"His tie is askew. His third-day shirt has ring-around-the-collar. His thick, wavy clump of hair overhangs eyes screwed tight in a lopsided squint, a brow that is permanently furrowed and a leathery puss smudged with unshaven stubble...he looks like an ambulatory cypress stump in baggy brown pants. And the raincoat. The raincoat is an oversized, unhung affair in the last stages of decomposition, scarred and seasoned with the grease of a thousand fingers."
Who chisled out this mighty prose that so deftly paints such an evocative portrait of a protagonist? Steinbeck? Faulkner? No, although you could be forgiven for thinking so. It was written by a titan named Alfred Lawrence in 1972, and is excerpted from "Columbo #1", a paperback novelization of a "Columbo" episode I recently bought in Denver for a quarter. "Columbo" was a fine show for its time, and I look forward to reading the read of the 126-page tome (the excerpt above is the 1st paragraph of the book! Talk about starting with a bang).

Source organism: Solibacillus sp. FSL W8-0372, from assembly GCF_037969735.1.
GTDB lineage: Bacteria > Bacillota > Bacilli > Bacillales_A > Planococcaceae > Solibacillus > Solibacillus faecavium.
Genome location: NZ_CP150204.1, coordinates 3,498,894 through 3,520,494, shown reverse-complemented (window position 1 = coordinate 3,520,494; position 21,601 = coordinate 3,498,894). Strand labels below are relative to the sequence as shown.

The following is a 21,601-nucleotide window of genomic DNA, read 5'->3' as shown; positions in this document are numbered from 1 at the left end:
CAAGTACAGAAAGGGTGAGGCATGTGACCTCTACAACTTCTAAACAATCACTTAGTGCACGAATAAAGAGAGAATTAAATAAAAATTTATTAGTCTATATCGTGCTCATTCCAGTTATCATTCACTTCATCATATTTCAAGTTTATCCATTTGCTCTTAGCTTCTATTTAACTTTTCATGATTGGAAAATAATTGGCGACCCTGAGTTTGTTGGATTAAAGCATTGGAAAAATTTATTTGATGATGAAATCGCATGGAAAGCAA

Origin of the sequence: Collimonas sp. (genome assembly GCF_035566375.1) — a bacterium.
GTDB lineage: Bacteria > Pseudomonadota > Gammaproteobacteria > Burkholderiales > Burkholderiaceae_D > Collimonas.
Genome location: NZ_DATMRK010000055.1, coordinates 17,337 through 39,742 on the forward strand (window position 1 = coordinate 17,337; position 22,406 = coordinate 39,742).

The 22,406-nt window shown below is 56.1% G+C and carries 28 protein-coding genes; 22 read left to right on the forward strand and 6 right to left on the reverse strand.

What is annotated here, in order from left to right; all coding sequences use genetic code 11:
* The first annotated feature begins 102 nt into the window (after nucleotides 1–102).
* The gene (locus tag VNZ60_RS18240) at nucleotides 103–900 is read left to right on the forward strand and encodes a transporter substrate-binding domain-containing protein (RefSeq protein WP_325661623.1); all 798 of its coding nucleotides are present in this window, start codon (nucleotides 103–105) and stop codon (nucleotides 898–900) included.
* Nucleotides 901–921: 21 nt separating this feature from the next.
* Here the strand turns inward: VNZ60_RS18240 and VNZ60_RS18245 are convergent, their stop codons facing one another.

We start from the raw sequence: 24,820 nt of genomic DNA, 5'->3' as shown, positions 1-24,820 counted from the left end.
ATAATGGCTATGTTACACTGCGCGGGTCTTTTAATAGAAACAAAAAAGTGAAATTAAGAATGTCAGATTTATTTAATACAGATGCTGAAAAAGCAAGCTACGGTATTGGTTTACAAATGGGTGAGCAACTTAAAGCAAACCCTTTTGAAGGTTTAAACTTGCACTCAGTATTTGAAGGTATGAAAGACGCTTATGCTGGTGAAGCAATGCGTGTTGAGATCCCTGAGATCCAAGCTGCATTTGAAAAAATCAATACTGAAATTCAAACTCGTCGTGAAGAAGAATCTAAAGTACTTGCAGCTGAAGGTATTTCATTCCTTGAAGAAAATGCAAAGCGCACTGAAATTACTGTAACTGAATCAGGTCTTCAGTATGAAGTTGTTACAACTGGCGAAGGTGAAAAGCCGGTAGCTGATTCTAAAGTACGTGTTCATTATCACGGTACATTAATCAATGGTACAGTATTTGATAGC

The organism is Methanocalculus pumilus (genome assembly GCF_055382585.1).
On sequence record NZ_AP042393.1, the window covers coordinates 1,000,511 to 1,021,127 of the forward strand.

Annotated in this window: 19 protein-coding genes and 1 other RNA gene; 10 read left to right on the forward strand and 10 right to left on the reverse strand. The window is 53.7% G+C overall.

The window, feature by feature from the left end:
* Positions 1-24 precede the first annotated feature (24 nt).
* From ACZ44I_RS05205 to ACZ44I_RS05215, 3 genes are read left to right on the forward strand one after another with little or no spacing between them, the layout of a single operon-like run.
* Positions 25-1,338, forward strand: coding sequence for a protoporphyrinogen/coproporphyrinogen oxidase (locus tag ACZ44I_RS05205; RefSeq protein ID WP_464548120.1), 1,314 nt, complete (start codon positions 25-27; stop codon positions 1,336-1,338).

My favorite part? That's easy: "...he looks like an ambulatory cypress stump in baggy brown pants." Beautiful.